Thursday, April 25, 2013

Talking to strangers

This weekend I'm doing something new: going to a knitting retreat! I've been to festivals, I've taken classes, I've done demonstrations, I've gone to plenty of knitting groups, but I've never gone somewhere away from home for the express purpose of just hanging out and knitting with strangers.

What'll it be like? Who knows? I'll report back!

The one that I'm going to is organized by Paula of the podcast The Knitting Pipeline, which is one of my very favorite knitting-related podcasts. She's always throwing some interesting non-knitting content in there-- nature and Celtic music, among other things. It's very well produced and presented, and she seems like she's going to be a fun person to know. Plus she used to correspond by letter with Elizabeth Zimmerman, so if there's a six-degrees-of-Kevin-Bacon-but-for-knitting I'll clearly be doing pretty well. She's also the designer of one of my recent finished objects, the Piper's Journey shawl. This is made of handspun, and I love it.


I totally picked out an outfit to bring to the retreat so I can debut the shawl there. You bet I'm that dorky.

I know I've written about this before, but I love podcasts. I listen to many of them, both knitting related ones and all sorts of other things. I like to listen to the knitting ones during times I can't knit-- usually when I'm using a form of transit where it would be quease-inducing or unsafe to knit. Also sometimes while I'm eating. When I'm actually knitting, I tend to listen to other ones. When I spin, I love listening to audiobooks.

I've found a great group of knitters here in my new hometown that are a hoot to knit (and bowl, and watch movies, etc) with, but knitting podcasts are the next best thing, especially if you ever have introverted days where you're happy to listen and not contribute to the conversation. I do have lots of introverted days, but this weekend I'm wearing my extrovert hat (or shawl, as it were). Hope y'all have a fun weekend!

Monday, April 15, 2013

pros and cons

I admit it, one of the cons of moving back to Chicago was that it's hard to imagine the midwest doing sheep and wool festivals as well as new england does them.  So it is with great cheer that I report that YarnCon ("Chicago's indie fiber fair") was awesome, despite its lack of sheep, alpacas, barns, and deep-fried pickles.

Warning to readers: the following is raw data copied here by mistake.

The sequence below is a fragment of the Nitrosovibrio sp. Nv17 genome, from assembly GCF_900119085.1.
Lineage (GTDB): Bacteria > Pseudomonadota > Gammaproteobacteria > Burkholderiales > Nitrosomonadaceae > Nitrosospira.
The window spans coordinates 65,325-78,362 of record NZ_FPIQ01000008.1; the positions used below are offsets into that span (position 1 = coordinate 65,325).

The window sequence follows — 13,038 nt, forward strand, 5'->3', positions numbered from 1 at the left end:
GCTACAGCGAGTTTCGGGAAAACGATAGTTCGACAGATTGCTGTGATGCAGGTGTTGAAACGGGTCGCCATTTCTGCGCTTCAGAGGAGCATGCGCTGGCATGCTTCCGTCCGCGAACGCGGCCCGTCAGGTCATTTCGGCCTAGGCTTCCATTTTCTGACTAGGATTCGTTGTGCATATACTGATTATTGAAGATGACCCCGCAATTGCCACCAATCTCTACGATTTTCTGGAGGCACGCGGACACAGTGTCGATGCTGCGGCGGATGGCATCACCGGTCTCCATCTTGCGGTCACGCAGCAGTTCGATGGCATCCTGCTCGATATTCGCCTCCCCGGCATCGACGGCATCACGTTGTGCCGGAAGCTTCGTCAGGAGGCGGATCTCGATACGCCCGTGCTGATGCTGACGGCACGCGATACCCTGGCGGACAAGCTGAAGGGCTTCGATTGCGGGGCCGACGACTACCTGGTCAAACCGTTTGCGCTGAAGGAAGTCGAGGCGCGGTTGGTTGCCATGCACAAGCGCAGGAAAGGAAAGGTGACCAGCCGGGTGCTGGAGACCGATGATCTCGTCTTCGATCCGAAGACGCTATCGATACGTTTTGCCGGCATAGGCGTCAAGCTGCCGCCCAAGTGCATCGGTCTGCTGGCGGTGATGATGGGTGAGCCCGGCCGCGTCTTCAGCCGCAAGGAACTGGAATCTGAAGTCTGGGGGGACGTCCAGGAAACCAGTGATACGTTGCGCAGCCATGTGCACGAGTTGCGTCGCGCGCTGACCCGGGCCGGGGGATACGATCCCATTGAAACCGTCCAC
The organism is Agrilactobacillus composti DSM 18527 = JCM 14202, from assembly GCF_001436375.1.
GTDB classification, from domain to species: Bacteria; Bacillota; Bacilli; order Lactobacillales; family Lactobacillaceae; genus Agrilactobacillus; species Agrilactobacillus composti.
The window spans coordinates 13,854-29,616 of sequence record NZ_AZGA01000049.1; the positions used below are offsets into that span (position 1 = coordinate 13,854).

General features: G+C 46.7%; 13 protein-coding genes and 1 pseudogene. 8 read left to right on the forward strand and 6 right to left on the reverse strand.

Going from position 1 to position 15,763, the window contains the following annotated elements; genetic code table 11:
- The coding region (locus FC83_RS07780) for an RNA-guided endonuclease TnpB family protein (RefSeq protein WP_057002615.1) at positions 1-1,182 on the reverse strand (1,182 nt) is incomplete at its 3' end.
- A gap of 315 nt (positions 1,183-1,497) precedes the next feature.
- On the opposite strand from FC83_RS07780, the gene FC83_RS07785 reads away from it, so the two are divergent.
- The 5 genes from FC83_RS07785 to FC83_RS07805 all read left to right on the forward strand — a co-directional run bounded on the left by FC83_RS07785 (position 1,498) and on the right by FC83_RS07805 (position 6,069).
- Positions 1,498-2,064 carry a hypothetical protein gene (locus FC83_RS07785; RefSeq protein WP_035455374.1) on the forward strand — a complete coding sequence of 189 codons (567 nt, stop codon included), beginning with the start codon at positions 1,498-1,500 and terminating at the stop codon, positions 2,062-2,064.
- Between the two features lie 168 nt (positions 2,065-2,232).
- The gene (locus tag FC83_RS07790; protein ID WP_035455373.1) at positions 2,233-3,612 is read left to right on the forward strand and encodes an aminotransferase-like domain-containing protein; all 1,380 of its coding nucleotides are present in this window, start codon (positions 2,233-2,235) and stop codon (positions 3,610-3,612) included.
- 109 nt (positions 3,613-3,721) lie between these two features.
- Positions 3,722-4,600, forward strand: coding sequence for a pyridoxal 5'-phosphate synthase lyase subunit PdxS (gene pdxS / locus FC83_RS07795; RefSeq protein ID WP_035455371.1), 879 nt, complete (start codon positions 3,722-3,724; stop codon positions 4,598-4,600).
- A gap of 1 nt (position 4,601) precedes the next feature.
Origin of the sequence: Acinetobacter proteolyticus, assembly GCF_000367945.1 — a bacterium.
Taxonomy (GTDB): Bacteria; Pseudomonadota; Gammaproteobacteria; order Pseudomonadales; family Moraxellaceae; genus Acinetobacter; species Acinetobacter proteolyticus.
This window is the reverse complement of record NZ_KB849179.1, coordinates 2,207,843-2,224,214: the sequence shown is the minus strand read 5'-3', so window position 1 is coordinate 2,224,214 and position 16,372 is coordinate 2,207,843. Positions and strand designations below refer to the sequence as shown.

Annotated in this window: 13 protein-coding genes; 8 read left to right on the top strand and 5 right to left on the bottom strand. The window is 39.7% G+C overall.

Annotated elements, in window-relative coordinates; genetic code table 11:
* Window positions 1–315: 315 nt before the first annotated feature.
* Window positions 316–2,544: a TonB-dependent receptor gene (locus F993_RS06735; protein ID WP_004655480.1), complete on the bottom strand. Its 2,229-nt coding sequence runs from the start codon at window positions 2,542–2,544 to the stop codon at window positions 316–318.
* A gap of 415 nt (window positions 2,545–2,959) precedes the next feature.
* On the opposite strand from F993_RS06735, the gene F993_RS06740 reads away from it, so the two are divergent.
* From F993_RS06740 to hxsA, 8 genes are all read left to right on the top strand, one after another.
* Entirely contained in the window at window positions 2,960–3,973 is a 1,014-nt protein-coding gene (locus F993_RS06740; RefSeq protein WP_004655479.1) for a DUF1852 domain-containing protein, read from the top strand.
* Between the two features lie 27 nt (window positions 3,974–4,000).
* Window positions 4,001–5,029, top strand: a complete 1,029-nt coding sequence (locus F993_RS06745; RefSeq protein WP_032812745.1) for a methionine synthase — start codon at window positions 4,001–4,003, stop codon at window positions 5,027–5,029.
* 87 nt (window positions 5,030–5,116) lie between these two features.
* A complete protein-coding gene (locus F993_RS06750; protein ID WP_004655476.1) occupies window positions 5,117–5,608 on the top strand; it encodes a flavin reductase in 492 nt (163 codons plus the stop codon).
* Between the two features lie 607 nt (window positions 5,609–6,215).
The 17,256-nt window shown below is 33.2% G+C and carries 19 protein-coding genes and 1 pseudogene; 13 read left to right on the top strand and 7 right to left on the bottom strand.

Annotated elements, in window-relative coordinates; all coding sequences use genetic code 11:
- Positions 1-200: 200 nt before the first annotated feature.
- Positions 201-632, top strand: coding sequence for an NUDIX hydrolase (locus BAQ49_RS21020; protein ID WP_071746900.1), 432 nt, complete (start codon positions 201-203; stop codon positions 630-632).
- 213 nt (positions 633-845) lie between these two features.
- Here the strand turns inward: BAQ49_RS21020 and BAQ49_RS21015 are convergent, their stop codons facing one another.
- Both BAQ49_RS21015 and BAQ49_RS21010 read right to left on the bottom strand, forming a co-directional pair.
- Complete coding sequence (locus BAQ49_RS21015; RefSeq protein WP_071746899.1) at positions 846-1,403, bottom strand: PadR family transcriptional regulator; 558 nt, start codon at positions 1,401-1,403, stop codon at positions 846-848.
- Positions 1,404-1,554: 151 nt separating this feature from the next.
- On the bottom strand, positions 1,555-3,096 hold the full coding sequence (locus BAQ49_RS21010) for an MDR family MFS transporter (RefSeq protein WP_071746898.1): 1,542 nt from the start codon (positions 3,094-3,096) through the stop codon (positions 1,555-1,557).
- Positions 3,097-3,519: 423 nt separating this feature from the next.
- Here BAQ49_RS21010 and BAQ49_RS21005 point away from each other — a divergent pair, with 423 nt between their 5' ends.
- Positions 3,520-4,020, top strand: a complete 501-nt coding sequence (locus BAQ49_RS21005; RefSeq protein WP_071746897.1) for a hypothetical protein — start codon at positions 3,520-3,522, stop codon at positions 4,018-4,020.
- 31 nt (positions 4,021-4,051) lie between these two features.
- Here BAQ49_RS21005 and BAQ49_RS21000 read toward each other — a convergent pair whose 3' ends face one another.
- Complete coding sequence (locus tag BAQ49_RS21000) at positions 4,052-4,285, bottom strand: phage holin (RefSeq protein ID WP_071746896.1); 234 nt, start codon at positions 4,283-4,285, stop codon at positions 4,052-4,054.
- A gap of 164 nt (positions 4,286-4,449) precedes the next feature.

For one thing, the vendors were all in a single (gym-sized) room, which meant that despite only having a couple hours to shop, I managed to see almost everything.  And my haul was pretty impressive, considering how little time I had, and the fact that I'm trying desperately not to buy more yarn that I need this year:

From left to right, we have some manly yarn from the Michigan Yarn Company; a future baby sweater from Knit Circus; a future toddler sweater from Magic and Moonshine, and a not-so-far-in-the-future hat from the Wool Dispensary.

I was really impressed by the quality of yarns being sold by all the dyers there.  Ending up with "only" five new skeins took some serious willpower.  More than a week later, I still can't stop thinking about the Wool Dispensary.  Everything they had was *awesome*. They had a limited selection of colors, and I'm not exaggerating when I say I loved every single one of them.  It was really hard for me to choose two colors, and I don't want to say I'm doubting my choice, because I love these together; so instead, we'll say I'm already plotting future orders.  I've already balled the acid green and teal and am happily knitting away; the yarn seems sturdy and I hope it wears well, because that would justify me buying a sweater's worth, right?  

Thursday, April 11, 2013


So here's the tough thing about spinning some large portion of a fleece-- in my case it's half of this Merino fleece Jenny Jo and I split at Maryland Sheep and Wool last year. It is a whole lot of the same color. And although it's a lovely natural color, it sure does have me wishing Emma the sheep had been born teal or fuchsia.

I divided it all up by weight into what I thought would be one third of a bobbinsworth (boy was I wrong) and put them in this fun container.


That's alotta brown/grey.

But my best hope for actually getting all the fleece spun was to power through. I spun to the exclusion of all my other spinning devices, rocking out to audiobooks and podcasts, and just getting it done.

Here's when I was starting to see the light at the end of the tunnel.


And here's what I ended up with. It's a traditional 3 ply except for the tiny skein which is chain-plied from leftovers.


Now here's the interesting part. I noticed, as soon as I pulled the yarn of the niddy-noddy, that it shrank up to much less than the two yard hank the tool is designed to measure. So after the yarn was all spun and plied, I washed them, doing an alternating soapy hot/clear cold/vigorous agitation treatment to full the yarn a little, since it honestly doesn't seem like the most stable yarn I've ever spun.

Once it had dried I remeasured the distance around the skein, counted the strands, and calculated a true yardage. I got about 1,228 yds of a DK-ish weight yarn. Pretty good! Had the yarn not sprung back so dramatically? It would have been 1,842 yards. WHOA.

I lost over 600 yards to SPROIOIOIOINNNNG!

I have a few projects I am trying to finish up first, but getting started on this yarn is my next priority. I'm aiming for an honest to goodness Rhinebeck sweater this year, and given how long it takes me to finish sweaters, 6 months lead time sounds about right.